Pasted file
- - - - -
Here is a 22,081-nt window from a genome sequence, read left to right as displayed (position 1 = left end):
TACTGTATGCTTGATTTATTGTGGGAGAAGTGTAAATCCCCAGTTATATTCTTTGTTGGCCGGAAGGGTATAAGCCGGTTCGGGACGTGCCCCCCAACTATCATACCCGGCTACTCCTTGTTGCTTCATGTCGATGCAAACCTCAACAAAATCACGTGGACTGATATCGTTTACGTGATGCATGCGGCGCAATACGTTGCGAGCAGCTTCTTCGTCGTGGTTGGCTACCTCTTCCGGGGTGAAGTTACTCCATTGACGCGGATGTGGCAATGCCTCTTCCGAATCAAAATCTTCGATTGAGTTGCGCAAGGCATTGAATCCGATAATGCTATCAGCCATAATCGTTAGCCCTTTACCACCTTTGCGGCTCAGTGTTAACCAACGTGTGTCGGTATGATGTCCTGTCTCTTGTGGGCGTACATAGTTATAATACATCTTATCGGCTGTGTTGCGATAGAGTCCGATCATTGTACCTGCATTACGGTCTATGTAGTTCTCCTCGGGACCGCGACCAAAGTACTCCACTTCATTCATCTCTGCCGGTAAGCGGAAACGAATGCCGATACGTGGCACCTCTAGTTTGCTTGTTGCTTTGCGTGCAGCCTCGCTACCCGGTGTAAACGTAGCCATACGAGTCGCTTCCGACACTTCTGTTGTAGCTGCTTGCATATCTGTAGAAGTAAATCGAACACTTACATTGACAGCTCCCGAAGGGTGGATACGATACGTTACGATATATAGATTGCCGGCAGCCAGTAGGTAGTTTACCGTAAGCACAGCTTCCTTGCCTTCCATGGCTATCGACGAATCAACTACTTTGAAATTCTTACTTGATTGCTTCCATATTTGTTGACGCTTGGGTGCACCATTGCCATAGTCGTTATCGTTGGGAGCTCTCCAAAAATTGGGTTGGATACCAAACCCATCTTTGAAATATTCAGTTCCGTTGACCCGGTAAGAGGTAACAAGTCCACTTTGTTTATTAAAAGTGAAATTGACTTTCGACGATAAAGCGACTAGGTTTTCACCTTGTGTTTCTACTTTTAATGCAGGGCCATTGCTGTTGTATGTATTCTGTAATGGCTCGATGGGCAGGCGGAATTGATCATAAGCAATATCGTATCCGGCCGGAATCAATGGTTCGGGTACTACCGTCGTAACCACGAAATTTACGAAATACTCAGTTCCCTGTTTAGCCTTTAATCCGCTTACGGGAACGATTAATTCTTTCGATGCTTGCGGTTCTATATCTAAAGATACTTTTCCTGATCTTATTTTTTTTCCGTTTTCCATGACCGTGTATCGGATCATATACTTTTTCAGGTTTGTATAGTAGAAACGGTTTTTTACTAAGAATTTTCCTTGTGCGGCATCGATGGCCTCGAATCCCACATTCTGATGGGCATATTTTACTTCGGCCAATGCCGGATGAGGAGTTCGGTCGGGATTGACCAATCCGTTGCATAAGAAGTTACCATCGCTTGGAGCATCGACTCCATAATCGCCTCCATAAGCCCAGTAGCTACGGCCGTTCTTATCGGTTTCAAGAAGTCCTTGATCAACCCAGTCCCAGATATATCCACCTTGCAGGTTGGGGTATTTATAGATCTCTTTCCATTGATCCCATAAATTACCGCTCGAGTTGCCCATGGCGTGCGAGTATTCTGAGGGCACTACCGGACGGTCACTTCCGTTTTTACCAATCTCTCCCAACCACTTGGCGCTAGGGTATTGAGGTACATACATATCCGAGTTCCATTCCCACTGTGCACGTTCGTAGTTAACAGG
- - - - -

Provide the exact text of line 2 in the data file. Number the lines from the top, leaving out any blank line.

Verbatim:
TACTGTATGCTTGATTTATTGTGGGAGAAGTGTAAATCCCCAGTTATATTCTTTGTTGGCCGGAAGGGTATAAGCCGGTTCGGGACGTGCCCCCCAACTATCATACCCGGCTACTCCTTGTTGCTTCATGTCGATGCAAACCTCAACAAAATCACGTGGACTGATATCGTTTACGTGATGCATGCGGCGCAATACGTTGCGAGCAGCTTCTTCGTCGTGGTTGGCTACCTCTTCCGGGGTGAAGTTACTCCATTGACGCGGATGTGGCAATGCCTCTTCCGAATCAAAATCTTCGATTGAGTTGCGCAAGGCATTGAATCCGATAATGCTATCAGCCATAATCGTTAGCCCTTTACCACCTTTGCGGCTCAGTGTTAACCAACGTGTGTCGGTATGATGTCCTGTCTCTTGTGGGCGTACATAGTTATAATACATCTTATCGGCTGTGTTGCGATAGAGTCCGATCATTGTACCTGCATTACGGTCTATGTAGTTCTCCTCGGGACCGCGACCAAAGTACTCCACTTCATTCATCTCTGCCGGTAAGCGGAAACGAATGCCGATACGTGGCACCTCTAGTTTGCTTGTTGCTTTGCGTGCAGCCTCGCTACCCGGTGTAAACGTAGCCATACGAGTCGCTTCCGACACTTCTGTTGTAGCTGCTTGCATATCTGTAGAAGTAAATCGAACACTTACATTGACAGCTCCCGAAGGGTGGATACGATACGTTACGATATATAGATTGCCGGCAGCCAGTAGGTAGTTTACCGTAAGCACAGCTTCCTTGCCTTCCATGGCTATCGACGAATCAACTACTTTGAAATTCTTACTTGATTGCTTCCATATTTGTTGACGCTTGGGTGCACCATTGCCATAGTCGTTATCGTTGGGAGCTCTCCAAAAATTGGGTTGGATACCAAACCCATCTTTGAAATATTCAGTTCCGTTGACCCGGTAAGAGGTAACAAGTCCACTTTGTTTATTAAAAGTGAAATTGACTTTCGACGATAAAGCGACTAGGTTTTCACCTTGTGTTTCTACTTTTAATGCAGGGCCATTGCTGTTGTATGTATTCTGTAATGGCTCGATGGGCAGGCGGAATTGATCATAAGCAATATCGTATCCGGCCGGAATCAATGGTTCGGGTACTACCGTCGTAACCACGAAATTTACGAAATACTCAGTTCCCTGTTTAGCCTTTAATCCGCTTACGGGAACGATTAATTCTTTCGATGCTTGCGGTTCTATATCTAAAGATACTTTTCCTGATCTTATTTTTTTTCCGTTTTCCATGACCGTGTATCGGATCATATACTTTTTCAGGTTTGTATAGTAGAAACGGTTTTTTACTAAGAATTTTCCTTGTGCGGCATCGATGGCCTCGAATCCCACATTCTGATGGGCATATTTTACTTCGGCCAATGCCGGATGAGGAGTTCGGTCGGGATTGACCAATCCGTTGCATAAGAAGTTACCATCGCTTGGAGCATCGACTCCATAATCGCCTCCATAAGCCCAGTAGCTACGGCCGTTCTTATCGGTTTCAAGAAGTCCTTGATCAACCCAGTCCCAGATATATCCACCTTGCAGGTTGGGGTATTTATAGATCTCTTTCCATTGATCCCATAAATTACCGCTCGAGTTGCCCATGGCGTGCGAGTATTCTGAGGGCACTACCGGACGGTCACTTCCGTTTTTACCAATCTCTCCCAACCACTTGGCGCTAGGGTATTGAGGTACATACATATCCGAGTTCCATTCCCACTGTGCACGTTCGTAGTTAACAGG